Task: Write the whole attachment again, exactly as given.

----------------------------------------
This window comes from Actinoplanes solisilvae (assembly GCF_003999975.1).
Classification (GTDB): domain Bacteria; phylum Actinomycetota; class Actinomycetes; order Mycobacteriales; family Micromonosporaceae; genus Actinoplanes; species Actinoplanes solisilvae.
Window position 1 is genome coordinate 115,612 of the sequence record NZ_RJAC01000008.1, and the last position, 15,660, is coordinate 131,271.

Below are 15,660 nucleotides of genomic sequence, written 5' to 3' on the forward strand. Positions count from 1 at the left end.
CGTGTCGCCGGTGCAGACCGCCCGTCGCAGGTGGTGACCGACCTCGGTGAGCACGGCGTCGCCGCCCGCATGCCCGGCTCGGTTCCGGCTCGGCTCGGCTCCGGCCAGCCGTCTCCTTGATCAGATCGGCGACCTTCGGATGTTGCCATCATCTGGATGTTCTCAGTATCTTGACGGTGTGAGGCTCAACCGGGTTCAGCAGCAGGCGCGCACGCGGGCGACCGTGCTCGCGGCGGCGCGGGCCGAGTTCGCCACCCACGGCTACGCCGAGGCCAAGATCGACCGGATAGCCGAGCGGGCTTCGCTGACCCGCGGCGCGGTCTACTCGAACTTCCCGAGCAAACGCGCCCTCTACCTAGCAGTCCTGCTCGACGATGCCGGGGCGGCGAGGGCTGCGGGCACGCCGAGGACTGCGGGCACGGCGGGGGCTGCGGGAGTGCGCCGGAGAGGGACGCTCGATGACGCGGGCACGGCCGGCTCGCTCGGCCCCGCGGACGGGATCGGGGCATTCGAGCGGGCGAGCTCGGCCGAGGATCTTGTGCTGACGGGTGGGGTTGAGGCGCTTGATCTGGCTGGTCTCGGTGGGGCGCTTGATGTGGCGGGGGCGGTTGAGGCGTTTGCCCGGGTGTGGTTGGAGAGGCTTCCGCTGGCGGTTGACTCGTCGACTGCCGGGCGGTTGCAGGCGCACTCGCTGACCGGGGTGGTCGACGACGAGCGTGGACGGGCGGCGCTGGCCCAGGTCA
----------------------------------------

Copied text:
This window comes from Actinoplanes solisilvae (assembly GCF_003999975.1).
Classification (GTDB): domain Bacteria; phylum Actinomycetota; class Actinomycetes; order Mycobacteriales; family Micromonosporaceae; genus Actinoplanes; species Actinoplanes solisilvae.
Window position 1 is genome coordinate 115,612 of the sequence record NZ_RJAC01000008.1, and the last position, 15,660, is coordinate 131,271.

Below are 15,660 nucleotides of genomic sequence, written 5' to 3' on the forward strand. Positions count from 1 at the left end.
CGTGTCGCCGGTGCAGACCGCCCGTCGCAGGTGGTGACCGACCTCGGTGAGCACGGCGTCGCCGCCCGCATGCCCGGCTCGGTTCCGGCTCGGCTCGGCTCCGGCCAGCCGTCTCCTTGATCAGATCGGCGACCTTCGGATGTTGCCATCATCTGGATGTTCTCAGTATCTTGACGGTGTGAGGCTCAACCGGGTTCAGCAGCAGGCGCGCACGCGGGCGACCGTGCTCGCGGCGGCGCGGGCCGAGTTCGCCACCCACGGCTACGCCGAGGCCAAGATCGACCGGATAGCCGAGCGGGCTTCGCTGACCCGCGGCGCGGTCTACTCGAACTTCCCGAGCAAACGCGCCCTCTACCTAGCAGTCCTGCTCGACGATGCCGGGGCGGCGAGGGCTGCGGGCACGCCGAGGACTGCGGGCACGGCGGGGGCTGCGGGAGTGCGCCGGAGAGGGACGCTCGATGACGCGGGCACGGCCGGCTCGCTCGGCCCCGCGGACGGGATCGGGGCATTCGAGCGGGCGAGCTCGGCCGAGGATCTTGTGCTGACGGGTGGGGTTGAGGCGCTTGATCTGGCTGGTCTCGGTGGGGCGCTTGATGTGGCGGGGGCGGTTGAGGCGTTTGCCCGGGTGTGGTTGGAGAGGCTTCCGCTGGCGGTTGACTCGTCGACTGCCGGGCGGTTGCAGGCGCACTCGCTGACCGGGGTGGTCGACGACGAGCGTGGACGGGCGGCGCTGGCCCAGGTCA